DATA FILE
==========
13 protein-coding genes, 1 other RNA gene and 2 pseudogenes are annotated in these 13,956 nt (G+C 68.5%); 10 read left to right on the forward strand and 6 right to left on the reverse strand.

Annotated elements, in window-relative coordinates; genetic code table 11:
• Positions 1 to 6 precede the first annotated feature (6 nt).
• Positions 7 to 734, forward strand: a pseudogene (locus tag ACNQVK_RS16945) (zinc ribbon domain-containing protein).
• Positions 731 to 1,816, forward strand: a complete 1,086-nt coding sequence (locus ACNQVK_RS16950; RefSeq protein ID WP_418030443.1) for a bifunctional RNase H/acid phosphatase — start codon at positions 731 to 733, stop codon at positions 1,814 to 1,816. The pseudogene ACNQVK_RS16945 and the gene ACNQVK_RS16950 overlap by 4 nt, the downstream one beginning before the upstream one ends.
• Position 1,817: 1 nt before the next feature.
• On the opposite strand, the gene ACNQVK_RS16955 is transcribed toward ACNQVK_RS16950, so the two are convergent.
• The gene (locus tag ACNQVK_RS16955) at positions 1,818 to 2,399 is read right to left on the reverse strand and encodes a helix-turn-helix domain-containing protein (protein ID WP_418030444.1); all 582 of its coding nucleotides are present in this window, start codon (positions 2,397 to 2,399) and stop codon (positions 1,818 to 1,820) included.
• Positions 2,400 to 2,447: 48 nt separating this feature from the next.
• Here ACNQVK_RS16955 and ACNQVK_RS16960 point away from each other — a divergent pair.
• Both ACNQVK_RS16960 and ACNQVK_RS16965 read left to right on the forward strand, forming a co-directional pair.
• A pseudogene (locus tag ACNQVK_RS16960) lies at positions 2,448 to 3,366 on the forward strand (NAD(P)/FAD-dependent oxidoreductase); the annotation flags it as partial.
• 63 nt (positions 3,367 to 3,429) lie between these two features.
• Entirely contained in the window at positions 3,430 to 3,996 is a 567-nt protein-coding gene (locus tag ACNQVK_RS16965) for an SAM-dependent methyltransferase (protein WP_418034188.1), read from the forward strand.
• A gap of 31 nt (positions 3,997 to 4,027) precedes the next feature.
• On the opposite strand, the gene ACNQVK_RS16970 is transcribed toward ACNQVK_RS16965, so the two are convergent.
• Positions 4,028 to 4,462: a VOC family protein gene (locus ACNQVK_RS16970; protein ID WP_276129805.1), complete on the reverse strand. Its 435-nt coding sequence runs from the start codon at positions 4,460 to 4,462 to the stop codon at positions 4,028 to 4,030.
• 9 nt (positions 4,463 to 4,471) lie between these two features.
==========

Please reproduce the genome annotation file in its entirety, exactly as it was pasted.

13 protein-coding genes, 1 other RNA gene and 2 pseudogenes are annotated in these 13,956 nt (G+C 68.5%); 10 read left to right on the forward strand and 6 right to left on the reverse strand.

Annotated elements, in window-relative coordinates; genetic code table 11:
• Positions 1 to 6 precede the first annotated feature (6 nt).
• Positions 7 to 734, forward strand: a pseudogene (locus tag ACNQVK_RS16945) (zinc ribbon domain-containing protein).
• Positions 731 to 1,816, forward strand: a complete 1,086-nt coding sequence (locus ACNQVK_RS16950; RefSeq protein ID WP_418030443.1) for a bifunctional RNase H/acid phosphatase — start codon at positions 731 to 733, stop codon at positions 1,814 to 1,816. The pseudogene ACNQVK_RS16945 and the gene ACNQVK_RS16950 overlap by 4 nt, the downstream one beginning before the upstream one ends.
• Position 1,817: 1 nt before the next feature.
• On the opposite strand, the gene ACNQVK_RS16955 is transcribed toward ACNQVK_RS16950, so the two are convergent.
• The gene (locus tag ACNQVK_RS16955) at positions 1,818 to 2,399 is read right to left on the reverse strand and encodes a helix-turn-helix domain-containing protein (protein ID WP_418030444.1); all 582 of its coding nucleotides are present in this window, start codon (positions 2,397 to 2,399) and stop codon (positions 1,818 to 1,820) included.
• Positions 2,400 to 2,447: 48 nt separating this feature from the next.
• Here ACNQVK_RS16955 and ACNQVK_RS16960 point away from each other — a divergent pair.
• Both ACNQVK_RS16960 and ACNQVK_RS16965 read left to right on the forward strand, forming a co-directional pair.
• A pseudogene (locus tag ACNQVK_RS16960) lies at positions 2,448 to 3,366 on the forward strand (NAD(P)/FAD-dependent oxidoreductase); the annotation flags it as partial.
• 63 nt (positions 3,367 to 3,429) lie between these two features.
• Entirely contained in the window at positions 3,430 to 3,996 is a 567-nt protein-coding gene (locus tag ACNQVK_RS16965) for an SAM-dependent methyltransferase (protein WP_418034188.1), read from the forward strand.
• A gap of 31 nt (positions 3,997 to 4,027) precedes the next feature.
• On the opposite strand, the gene ACNQVK_RS16970 is transcribed toward ACNQVK_RS16965, so the two are convergent.
• Positions 4,028 to 4,462: a VOC family protein gene (locus ACNQVK_RS16970; protein ID WP_276129805.1), complete on the reverse strand. Its 435-nt coding sequence runs from the start codon at positions 4,460 to 4,462 to the stop codon at positions 4,028 to 4,030.
• 9 nt (positions 4,463 to 4,471) lie between these two features.